Based on this article published by Forbes, Walmart had 20,000 stores in 28 countries as of July 2021. It is still the largest retailer in the world, with Amazon following far second at almost half its sales. Established in 1962, while it is not a new company, it has improved its tech efforts, leaving behind a lot of new players in the industry. It is also one of the top companies dabbling with data and enabling data backed decision making in its board rooms.
In 2021, it started building the world’s largest private cloud that could process anywhere in the ballpark of 2.5 petabytes (2500Tb) of data per hour. To further work on this massive data, it has also set up an analytics hub called Data Café at its Bentonville, Arkansas headquarters. At this hub, close to 200 streams of internal and external data, as well as 40 petabytes of transactional data, can be transformed, visualized, or used to create models. Decreasing the time required for crunching data from weeks to minutes has helped the company is spotting trends and enabling quicker decisions making, thus decreasing the turnaround time for applying data effectively.
Walmart and big data
E-Commerce sites and retailers often use internal and external data sources (competitor data) for dynamic pricing management. While this is the default (and often the only) use case for most companies, Walmart uses its data sources to perform multiple activities–
Personalize your online shopping experience
Just like Netflix uses your previous usage data to provide you with a personalized experience and recommendations, Walmart uses your historical data to show products and deals that might be more relevant to you. This helps in customer retention and often larger order sizes.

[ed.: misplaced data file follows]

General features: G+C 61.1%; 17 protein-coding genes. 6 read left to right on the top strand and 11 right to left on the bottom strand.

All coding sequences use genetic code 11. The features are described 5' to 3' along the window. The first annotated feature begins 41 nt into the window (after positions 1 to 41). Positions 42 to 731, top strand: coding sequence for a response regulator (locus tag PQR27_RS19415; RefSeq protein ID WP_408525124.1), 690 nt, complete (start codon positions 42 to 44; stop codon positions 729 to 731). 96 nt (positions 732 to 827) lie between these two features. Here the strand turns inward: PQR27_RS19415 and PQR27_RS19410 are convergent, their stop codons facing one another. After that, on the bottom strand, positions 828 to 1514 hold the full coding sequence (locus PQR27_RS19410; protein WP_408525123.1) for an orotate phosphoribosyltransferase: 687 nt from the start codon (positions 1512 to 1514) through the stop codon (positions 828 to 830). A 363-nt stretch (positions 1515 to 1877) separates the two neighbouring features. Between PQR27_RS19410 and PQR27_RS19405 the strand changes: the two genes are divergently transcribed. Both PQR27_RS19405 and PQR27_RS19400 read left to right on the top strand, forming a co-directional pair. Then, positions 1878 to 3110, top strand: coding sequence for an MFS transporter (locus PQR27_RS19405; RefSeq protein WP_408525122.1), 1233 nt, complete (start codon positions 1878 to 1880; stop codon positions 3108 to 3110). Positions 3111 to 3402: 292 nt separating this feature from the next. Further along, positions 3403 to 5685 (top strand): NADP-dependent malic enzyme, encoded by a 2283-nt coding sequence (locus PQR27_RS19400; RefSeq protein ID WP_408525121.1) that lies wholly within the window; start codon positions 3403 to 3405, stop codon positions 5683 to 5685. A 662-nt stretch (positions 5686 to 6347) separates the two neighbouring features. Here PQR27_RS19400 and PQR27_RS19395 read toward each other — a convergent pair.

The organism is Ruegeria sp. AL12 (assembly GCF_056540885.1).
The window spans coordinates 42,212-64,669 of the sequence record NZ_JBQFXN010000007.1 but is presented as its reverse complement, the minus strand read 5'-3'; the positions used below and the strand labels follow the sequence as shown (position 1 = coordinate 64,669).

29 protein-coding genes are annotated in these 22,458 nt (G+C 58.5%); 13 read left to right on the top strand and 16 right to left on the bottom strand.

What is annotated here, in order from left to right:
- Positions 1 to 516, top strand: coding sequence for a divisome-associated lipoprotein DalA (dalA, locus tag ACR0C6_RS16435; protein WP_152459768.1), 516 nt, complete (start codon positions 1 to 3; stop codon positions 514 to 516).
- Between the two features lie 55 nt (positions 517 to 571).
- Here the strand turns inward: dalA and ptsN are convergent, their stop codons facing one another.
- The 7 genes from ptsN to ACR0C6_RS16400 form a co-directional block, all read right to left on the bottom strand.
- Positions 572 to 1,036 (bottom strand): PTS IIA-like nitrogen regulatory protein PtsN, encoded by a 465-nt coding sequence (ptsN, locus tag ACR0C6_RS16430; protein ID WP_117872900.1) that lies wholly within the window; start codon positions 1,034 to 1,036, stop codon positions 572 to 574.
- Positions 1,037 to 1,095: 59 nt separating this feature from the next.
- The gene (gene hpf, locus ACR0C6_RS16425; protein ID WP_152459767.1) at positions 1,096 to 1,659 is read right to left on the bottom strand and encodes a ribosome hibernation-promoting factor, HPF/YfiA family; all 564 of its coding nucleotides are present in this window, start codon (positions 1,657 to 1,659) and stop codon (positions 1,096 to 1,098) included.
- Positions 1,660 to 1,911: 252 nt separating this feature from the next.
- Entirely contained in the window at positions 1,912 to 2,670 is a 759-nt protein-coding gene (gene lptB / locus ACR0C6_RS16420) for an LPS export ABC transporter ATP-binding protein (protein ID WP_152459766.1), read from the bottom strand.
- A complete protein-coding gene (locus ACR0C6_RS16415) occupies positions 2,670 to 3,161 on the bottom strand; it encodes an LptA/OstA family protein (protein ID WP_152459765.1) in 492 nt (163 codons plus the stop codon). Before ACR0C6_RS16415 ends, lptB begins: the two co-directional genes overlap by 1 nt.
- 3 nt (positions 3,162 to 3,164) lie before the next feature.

Improve in-store checkout processes
Those who still prefer to go grocery shopping at physical stores dread unmanned checkout counters and long lines. Walmart is trying to remove such last point bottlenecks by studying previous data and computing how many associates can facilitate efficient billing at any hour of the day.
Supply chain management
Every item reaches customers across a series of steps each involving a different transportation system. Walmart tries to optimize the supply chain by reducing the steps as much as possible and changing truck timings to ensure that they can fill up their entire cargo space. It even studies routes and timings to figure out which route would enable customers to receive their orders at the earliest.
Restocking pharmacies efficiently
It uses internal as well as historical data to create simulations and predict to a high degree of accuracy certain data points. These include–
- at what time of the day do stores see maximum footfall
- the busiest days of a month or year
- which medicines are most in demand
All this information helps in managing staff and medicines efficiently to ensure less time is required for filling every prescription.
Optimize product selections
It uses data from both online and offline sales to have the most optimum selection of brands and products on shelves at its stores and warehouses. It also tries to gauge which of its internal brands are a hit with the customer to increase their availability.